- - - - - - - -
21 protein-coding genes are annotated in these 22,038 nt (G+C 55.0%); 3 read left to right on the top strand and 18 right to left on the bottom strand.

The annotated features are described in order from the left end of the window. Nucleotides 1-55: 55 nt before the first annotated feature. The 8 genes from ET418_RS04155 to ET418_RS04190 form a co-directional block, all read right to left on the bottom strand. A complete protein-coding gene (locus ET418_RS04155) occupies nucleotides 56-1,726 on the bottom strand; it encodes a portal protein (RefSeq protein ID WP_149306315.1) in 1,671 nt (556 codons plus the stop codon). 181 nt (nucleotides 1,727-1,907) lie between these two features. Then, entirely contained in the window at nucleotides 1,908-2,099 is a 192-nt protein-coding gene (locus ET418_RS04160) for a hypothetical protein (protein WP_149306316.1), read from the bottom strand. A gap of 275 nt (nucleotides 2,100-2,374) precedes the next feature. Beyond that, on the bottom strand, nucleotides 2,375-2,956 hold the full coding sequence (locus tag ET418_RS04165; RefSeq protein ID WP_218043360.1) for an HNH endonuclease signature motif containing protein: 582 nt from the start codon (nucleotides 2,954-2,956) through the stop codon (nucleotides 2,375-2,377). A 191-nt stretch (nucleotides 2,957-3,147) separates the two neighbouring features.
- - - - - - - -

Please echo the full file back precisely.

21 protein-coding genes are annotated in these 22,038 nt (G+C 55.0%); 3 read left to right on the top strand and 18 right to left on the bottom strand.

The annotated features are described in order from the left end of the window. Nucleotides 1-55: 55 nt before the first annotated feature. The 8 genes from ET418_RS04155 to ET418_RS04190 form a co-directional block, all read right to left on the bottom strand. A complete protein-coding gene (locus ET418_RS04155) occupies nucleotides 56-1,726 on the bottom strand; it encodes a portal protein (RefSeq protein ID WP_149306315.1) in 1,671 nt (556 codons plus the stop codon). 181 nt (nucleotides 1,727-1,907) lie between these two features. Then, entirely contained in the window at nucleotides 1,908-2,099 is a 192-nt protein-coding gene (locus ET418_RS04160) for a hypothetical protein (protein WP_149306316.1), read from the bottom strand. A gap of 275 nt (nucleotides 2,100-2,374) precedes the next feature. Beyond that, on the bottom strand, nucleotides 2,375-2,956 hold the full coding sequence (locus tag ET418_RS04165; RefSeq protein ID WP_218043360.1) for an HNH endonuclease signature motif containing protein: 582 nt from the start codon (nucleotides 2,954-2,956) through the stop codon (nucleotides 2,375-2,377). A 191-nt stretch (nucleotides 2,957-3,147) separates the two neighbouring features.